Patti Shock answers additional questions from the 04.13.16 F&B Budget Tips webinar.
Q1: I prefer having the food passed around by servers in order to save on my catering budget. Do you have a budget saving alternative?
A1: That is a budget saving alternative. You can put the inexpensive food (cheese cubes, chips, dips, veggie trays, etc.) on a table, then tray pass the expensive items (shrimp) by sending the servers out in timed waves to control consumption.
Q2: What do can a planner do when we return to the same property year after year and the menu hasn't changed?
A2: Have a conversation with the caterer and express your concerns. Ask to speak to the chef to come up with more creative ideas.
Q3: I'm more of a fan of stations than of a buffet line. What are your thoughts?
A3: Food stations are great for stand-up receptions where people mill around. For a seated meal, you would want a buffet because you don't want your guest to have to stand in multiple lines to fill their plate.
Q4: Do you have any tips on saving money with guarantees?
A4: Most guarantees are required 48 hours in advance of an event, unless you are in a location that only get weekly deliveries and may require a full week in advance. You can negotiate to give a guarantee 48 hours out, where they can add to, but not subtract from 24 hours in advance.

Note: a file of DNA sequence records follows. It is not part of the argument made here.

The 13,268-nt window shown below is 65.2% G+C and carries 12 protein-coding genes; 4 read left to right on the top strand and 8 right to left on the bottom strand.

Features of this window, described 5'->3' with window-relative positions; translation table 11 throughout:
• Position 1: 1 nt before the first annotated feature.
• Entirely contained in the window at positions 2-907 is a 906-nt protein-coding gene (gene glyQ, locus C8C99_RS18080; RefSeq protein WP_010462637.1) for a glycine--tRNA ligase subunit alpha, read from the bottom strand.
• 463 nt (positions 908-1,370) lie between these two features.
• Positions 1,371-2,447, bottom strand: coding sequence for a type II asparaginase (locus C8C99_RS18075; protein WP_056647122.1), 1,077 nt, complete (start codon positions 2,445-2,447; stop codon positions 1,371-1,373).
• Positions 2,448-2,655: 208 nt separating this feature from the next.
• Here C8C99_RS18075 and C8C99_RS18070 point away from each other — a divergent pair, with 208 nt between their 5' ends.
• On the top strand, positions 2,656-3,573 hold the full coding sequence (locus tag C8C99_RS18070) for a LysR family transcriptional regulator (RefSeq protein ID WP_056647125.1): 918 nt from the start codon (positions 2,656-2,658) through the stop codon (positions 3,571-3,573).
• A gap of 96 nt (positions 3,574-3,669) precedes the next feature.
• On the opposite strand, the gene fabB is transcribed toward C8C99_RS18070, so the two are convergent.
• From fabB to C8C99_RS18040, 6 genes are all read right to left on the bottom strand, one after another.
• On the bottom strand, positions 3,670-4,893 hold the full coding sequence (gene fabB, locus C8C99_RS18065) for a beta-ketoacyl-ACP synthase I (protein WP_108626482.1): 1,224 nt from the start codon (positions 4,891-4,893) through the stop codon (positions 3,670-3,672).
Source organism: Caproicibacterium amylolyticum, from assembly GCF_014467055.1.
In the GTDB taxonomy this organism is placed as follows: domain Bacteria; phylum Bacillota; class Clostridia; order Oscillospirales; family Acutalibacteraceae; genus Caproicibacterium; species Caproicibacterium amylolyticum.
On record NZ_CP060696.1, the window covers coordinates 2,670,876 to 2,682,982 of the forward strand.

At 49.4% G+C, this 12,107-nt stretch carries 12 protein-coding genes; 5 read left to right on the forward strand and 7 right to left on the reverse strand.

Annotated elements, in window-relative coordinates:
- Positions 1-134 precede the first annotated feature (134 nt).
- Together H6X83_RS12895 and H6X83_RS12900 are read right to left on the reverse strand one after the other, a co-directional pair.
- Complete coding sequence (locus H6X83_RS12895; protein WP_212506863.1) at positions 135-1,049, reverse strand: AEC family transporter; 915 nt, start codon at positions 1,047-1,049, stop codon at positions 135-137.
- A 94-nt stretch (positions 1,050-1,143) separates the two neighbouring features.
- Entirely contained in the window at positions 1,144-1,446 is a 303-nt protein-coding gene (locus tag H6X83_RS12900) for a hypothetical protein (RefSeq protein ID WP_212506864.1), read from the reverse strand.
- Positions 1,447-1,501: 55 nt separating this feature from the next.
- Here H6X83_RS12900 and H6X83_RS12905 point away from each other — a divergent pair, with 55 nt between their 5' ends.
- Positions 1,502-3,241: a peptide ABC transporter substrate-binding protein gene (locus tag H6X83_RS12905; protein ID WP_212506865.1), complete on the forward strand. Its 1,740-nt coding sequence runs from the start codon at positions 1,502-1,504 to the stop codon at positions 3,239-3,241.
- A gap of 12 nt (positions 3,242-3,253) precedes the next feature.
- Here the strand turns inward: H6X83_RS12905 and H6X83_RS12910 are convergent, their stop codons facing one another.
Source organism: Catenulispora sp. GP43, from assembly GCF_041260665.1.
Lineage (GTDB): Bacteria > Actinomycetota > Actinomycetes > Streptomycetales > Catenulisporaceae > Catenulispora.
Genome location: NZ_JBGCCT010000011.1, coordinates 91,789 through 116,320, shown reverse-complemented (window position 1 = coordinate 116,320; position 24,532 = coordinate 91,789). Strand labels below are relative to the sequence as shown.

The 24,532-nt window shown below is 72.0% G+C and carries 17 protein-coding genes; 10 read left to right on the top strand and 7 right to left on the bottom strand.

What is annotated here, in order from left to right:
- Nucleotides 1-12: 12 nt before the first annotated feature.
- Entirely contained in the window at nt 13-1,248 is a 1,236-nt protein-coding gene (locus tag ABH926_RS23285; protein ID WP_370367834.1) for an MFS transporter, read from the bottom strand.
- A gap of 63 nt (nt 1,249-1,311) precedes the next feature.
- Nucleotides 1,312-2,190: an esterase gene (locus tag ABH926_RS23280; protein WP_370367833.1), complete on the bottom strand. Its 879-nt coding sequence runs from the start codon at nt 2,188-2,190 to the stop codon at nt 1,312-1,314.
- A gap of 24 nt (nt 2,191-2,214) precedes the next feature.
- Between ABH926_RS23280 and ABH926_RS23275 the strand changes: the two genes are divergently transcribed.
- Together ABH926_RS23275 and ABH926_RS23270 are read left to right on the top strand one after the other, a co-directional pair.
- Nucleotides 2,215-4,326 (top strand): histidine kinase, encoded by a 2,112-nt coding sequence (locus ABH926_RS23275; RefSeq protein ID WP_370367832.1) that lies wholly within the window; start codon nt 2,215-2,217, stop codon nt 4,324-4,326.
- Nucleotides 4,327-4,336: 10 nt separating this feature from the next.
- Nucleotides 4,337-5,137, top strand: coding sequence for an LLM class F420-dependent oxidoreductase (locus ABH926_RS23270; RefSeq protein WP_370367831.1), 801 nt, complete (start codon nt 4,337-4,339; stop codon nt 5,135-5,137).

This allows you to include late ticket sales.
Q5: I struggle with how much food and how much variety to order for receptions. Is there a rule of thumb?
A5: Yes, my book, A Meeting Planner's Guide to Catered Events, includes all kinds of charts and graphs on how much to order depending on the number of attendees and also by demographics (for instance, a predominately male group will typically eat more than a mainly female group).
But, the best guide is your meeting history. A PowerPoint from a previous webinar, which is available to you, includes much of this info.
Q6: Doing an international conference we are not able to serve pork. Any thoughts on this one?
A6: Then, don't serve pork. You can serve chicken, beef, game or any other protein.
Q7: Can you speak to the difference of working with chefs in a hotel versus in a convention center where that service is typically outsourced?
A7: While convention center food service is contracted out, the exclusive contract food service company has a chef. For example, the LVCC has ARAMARK contracted for their food service.
And Aramark has a chef located on site.
Q8: For the Rubick’s Cube setup, can that be used for larger groups of 150+ attendees?
A8: Yes, and you can put multiple round setups throughout the room.
Q9: How can as signature drink reduce your overall bar tab if it’s an open bar?
A9: By using cheaper brands of liquor in the specialty drink. Also, if trays are passed, you can save on bar setup and bartender costs.
Q10: Can you do a combination of service in one dinner event, e.g. family style, preset or hand service? How can you ensure that each person gets their meals at the same time if plated?
A10: You can use several service styles during a meal. You can start out with butlered hors d'oeuvres, family-style salad, French service for the main course and a dessert buffet.
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